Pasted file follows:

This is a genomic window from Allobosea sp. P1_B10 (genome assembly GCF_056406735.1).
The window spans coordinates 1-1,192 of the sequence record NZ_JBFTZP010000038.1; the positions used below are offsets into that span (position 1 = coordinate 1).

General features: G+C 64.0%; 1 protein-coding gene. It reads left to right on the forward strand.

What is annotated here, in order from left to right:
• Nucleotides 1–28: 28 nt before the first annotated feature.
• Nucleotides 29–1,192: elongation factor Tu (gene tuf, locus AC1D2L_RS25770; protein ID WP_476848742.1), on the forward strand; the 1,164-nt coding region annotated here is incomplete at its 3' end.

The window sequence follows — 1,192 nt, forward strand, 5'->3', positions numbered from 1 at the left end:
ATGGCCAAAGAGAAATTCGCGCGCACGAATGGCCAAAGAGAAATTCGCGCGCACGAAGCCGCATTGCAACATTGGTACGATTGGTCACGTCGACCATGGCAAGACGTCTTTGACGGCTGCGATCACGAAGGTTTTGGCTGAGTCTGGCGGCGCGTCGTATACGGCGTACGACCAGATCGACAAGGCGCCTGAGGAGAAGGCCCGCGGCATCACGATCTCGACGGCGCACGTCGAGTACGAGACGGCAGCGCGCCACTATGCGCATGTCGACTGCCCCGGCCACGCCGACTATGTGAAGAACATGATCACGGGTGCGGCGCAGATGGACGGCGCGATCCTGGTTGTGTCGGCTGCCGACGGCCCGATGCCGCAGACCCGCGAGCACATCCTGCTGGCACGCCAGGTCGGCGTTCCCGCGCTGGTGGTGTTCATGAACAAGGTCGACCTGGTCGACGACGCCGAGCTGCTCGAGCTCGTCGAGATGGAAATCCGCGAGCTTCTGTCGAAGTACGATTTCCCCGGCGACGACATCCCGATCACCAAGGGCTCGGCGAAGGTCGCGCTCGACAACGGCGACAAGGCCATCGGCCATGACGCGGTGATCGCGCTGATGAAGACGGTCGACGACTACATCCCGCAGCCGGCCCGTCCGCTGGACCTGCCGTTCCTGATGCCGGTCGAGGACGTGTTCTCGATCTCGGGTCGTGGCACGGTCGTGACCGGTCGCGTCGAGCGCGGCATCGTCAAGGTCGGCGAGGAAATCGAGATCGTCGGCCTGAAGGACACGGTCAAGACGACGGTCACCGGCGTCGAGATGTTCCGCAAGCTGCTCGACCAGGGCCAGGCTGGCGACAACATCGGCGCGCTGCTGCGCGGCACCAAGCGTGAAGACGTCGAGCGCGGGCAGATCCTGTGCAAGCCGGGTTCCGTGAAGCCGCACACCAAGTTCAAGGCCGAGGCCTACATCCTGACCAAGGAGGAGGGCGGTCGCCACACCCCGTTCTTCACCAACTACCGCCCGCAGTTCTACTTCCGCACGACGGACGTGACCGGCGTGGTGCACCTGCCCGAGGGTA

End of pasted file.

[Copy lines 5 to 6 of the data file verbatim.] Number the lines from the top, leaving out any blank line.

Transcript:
• Nucleotides 1–28: 28 nt before the first annotated feature.
• Nucleotides 29–1,192: elongation factor Tu (gene tuf, locus AC1D2L_RS25770; protein ID WP_476848742.1), on the forward strand; the 1,164-nt coding region annotated here is incomplete at its 3' end.